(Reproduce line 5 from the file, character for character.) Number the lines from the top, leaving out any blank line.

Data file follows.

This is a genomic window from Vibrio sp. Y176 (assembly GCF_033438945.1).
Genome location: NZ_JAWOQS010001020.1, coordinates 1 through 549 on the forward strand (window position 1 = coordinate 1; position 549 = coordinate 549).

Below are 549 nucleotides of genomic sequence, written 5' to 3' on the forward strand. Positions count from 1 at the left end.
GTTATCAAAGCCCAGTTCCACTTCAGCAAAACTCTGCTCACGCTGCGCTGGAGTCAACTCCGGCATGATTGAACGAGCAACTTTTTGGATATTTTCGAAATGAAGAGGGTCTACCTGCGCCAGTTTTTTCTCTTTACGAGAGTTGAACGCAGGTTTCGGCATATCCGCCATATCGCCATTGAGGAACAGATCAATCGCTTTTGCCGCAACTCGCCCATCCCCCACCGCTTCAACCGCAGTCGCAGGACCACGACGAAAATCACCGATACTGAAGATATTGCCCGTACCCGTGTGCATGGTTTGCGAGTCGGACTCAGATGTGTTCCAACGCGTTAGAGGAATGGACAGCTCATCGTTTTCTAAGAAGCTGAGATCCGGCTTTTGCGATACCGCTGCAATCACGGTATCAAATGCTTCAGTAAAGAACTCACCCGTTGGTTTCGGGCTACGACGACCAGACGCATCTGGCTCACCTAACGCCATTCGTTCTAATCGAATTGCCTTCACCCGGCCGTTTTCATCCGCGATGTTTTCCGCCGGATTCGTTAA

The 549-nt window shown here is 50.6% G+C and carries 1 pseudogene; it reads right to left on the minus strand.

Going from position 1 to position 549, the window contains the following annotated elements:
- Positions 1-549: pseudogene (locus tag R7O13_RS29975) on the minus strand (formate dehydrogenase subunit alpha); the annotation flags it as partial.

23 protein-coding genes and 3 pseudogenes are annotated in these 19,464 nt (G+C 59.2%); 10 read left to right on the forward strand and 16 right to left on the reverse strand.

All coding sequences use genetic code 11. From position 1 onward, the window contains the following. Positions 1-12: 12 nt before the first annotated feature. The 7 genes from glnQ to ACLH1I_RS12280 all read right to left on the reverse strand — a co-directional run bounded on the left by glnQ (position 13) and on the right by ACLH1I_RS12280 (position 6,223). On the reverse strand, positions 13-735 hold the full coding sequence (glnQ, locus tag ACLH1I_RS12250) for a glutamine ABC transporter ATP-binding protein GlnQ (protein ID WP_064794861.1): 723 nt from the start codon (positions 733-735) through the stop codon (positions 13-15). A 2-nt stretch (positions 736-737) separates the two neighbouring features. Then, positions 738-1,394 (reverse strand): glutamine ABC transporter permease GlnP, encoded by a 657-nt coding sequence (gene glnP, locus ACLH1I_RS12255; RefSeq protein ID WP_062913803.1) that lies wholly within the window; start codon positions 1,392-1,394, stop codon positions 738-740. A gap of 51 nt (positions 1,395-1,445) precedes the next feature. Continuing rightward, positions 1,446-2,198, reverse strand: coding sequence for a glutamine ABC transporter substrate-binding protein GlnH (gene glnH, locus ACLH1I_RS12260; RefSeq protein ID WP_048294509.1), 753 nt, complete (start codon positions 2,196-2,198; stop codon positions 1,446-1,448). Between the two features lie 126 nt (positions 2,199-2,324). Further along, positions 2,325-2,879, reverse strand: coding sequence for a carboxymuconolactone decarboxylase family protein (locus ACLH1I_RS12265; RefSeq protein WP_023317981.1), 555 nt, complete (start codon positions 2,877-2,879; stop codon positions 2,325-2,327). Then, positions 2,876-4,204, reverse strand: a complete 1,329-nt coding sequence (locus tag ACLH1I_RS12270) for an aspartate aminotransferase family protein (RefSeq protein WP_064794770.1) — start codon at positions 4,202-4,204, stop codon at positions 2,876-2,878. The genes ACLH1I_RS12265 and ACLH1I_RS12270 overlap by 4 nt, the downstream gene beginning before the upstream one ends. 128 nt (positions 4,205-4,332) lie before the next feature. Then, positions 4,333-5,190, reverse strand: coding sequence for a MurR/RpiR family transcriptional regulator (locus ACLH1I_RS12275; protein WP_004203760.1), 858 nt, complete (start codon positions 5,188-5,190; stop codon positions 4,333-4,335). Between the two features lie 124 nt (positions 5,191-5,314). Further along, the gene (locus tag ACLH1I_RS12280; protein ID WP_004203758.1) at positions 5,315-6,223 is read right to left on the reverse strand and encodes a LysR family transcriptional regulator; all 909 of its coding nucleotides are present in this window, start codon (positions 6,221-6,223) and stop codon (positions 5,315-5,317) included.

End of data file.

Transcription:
The 549-nt window shown here is 50.6% G+C and carries 1 pseudogene; it reads right to left on the minus strand.